2022 was the least windy year with an average wind speed of 4.2 mph since records began in 2005. The average for the whole period is 5.4 mph. Notable was the increase of 'calm' days in 2022 when the wind speed is less than 0.5 mph throughout the day. The average (2005-2022) 1.4% calm days but in 2022 this was 7.1%. There were 20 days of air frost, 3 days, 1 with two occurrences, of thunderstorms and 3 days of small hail recorded. There was 1 day of snowfall which was lying for 1 day at 09:00 GMT. It was very close to the average for the percentage of maximum sunshine. In 2022 this was 40.7% when the annual average is 40.2%. The maximum daily temperature of 36.9C on the 18th July was the highest recorded for Bristol. The lowest temperature of 2022 at -5.8C recorded on 15th & 16th December was the lowest of any month since February 2012.

To view a full report of the Bristol Annual Weather 2021 and a discussion of trends etc click here. This is a Word created .doc document which is produced annually for a couple of Bristol Naturalist Society publications. Please acknowledge the source if quoting any of the contents. Thank you.

The 2022 Annual summary is here:

For the full monthly summary please go here: January.htm

The Meteorological site is situated in an urban housing area approximately one mile to the south of the Centre of Bristol. This area is in a district called Totterdown.

Statistical correlations with the Bristol Meteorological Office site, that was less than two miles to the North and was situated on top of a City Centre office block, were generally good with rainfall and barometric data particularly close.

The site of the station is approximately 34 metres above sea level with the manual instruments mounted in a Stevenson screen. The screen is sited centrally in a small concreted garden area. A Snowdon rain gauge is mounted correctly in the ground but does not have the full open space required around it. A  Davis Vantage Pro2 Plus automatic weather station (AWS) was added in May 2005 and this is mounted 4 feet above a concrete shelter. The wind data is gathered automatically from a Davis Vantage Pro2 Plus anemometer which is sited 3.3 metres (10 feet) above the house top.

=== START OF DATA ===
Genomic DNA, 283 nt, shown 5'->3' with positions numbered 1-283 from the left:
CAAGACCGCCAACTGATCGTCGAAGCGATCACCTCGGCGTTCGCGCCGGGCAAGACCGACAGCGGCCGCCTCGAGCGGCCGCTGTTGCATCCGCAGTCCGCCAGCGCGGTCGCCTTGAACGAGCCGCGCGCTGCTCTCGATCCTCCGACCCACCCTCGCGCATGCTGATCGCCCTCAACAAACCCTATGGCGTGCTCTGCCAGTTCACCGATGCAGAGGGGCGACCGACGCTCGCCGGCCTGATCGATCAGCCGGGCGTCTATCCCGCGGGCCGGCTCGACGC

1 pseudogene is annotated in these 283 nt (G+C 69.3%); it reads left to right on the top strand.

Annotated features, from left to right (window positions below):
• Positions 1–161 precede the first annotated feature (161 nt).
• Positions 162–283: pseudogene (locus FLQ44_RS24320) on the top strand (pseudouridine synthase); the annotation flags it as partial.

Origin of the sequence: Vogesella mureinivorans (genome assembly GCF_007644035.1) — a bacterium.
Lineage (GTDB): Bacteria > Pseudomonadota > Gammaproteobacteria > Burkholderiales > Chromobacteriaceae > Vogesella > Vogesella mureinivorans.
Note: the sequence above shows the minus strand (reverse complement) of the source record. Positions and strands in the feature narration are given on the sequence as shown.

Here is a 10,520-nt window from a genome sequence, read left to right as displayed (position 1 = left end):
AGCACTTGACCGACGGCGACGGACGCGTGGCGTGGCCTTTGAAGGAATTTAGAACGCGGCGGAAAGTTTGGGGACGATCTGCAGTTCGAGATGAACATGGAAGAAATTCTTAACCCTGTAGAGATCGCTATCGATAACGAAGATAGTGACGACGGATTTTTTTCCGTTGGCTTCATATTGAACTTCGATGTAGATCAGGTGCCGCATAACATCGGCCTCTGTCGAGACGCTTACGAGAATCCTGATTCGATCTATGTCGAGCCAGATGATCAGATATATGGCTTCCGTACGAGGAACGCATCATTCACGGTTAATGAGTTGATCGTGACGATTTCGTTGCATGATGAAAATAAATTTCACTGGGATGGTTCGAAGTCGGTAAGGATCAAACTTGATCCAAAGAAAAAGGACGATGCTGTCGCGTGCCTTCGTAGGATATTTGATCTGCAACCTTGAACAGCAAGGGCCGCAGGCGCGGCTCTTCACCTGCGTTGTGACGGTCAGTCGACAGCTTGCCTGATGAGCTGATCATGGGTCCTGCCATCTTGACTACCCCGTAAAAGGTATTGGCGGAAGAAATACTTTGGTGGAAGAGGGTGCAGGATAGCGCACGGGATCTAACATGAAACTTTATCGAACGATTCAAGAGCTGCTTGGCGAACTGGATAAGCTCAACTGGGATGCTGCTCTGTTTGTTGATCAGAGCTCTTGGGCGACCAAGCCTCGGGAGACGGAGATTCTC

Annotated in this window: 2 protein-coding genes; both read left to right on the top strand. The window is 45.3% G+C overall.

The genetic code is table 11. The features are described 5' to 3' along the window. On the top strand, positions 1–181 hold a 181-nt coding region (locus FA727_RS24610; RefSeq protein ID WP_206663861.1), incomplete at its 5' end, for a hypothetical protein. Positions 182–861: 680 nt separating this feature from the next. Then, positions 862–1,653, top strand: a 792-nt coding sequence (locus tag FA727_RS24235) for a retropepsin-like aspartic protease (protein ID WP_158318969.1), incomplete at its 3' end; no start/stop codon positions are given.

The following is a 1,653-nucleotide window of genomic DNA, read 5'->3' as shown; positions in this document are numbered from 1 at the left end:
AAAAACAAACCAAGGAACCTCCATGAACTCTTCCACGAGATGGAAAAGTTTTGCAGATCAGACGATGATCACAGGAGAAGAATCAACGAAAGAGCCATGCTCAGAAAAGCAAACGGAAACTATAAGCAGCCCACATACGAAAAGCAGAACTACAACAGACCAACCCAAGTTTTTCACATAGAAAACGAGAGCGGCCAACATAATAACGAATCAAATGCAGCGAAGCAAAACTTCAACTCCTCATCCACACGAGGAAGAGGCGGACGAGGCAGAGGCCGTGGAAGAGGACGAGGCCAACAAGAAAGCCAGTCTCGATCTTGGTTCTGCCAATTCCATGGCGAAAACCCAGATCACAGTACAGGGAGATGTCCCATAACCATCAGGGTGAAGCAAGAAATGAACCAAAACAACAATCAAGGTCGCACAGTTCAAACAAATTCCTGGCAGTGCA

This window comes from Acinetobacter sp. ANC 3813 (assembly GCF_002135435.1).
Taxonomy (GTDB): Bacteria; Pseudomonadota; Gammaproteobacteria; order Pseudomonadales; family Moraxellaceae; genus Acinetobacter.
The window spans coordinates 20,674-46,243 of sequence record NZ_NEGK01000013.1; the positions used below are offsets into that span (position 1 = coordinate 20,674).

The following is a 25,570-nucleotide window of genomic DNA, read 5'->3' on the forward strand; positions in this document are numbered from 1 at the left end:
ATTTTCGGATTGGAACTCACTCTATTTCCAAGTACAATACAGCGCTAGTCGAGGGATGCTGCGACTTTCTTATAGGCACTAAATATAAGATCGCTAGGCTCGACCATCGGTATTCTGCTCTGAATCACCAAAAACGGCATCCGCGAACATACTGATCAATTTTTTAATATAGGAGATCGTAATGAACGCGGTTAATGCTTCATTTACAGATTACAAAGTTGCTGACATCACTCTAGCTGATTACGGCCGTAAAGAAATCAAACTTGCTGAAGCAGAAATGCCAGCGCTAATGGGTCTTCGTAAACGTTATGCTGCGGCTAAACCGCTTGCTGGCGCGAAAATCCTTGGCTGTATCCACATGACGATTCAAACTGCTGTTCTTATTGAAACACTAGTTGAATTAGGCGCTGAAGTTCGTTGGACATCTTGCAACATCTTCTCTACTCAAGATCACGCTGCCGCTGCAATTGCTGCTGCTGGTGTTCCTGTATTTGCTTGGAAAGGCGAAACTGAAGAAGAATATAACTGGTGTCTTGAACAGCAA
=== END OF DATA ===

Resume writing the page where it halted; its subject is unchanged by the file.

Manual observations are still taken at approximately 09:00 hours GMT every day for rainfall and cloud cover. Rainfall manually recorded in the Snowdon rain gauge is entered for the previous day. The wind data is constantly logged and automatically reset at 24:00 hours GMT every day (in the summer BST -1 hour. The Davis rainfall tipping bucket was recalibrated in November 2005 and is now consistently under 3% under recording (an improvement from installation in May 2005 when 10% was more typically the norm).

Since the arrival of the Davis Vantage Pro2 Plus equipment in May 2005 temperatures, humidity and barometric pressure are recorded from the new equipment. These figures will be more accurate and will be taken at exactly 09:00 GMT (in the summer BST -1 hour) as the data is now logged to a computer.

By default the Davis equipment records every parameter for the 24 hour period 00:00 to 23:59 BST or GMT. Data analysis will enable manual data extraction of temperatures and rainfall to 09:00 GMT (adjusted in the summer). Due to the 0.2 mm (tipping bucket) measurements of precipitation recorded by the Davis equipment the Snowdon rain gauge will still be used due to its greater accuracy (see above).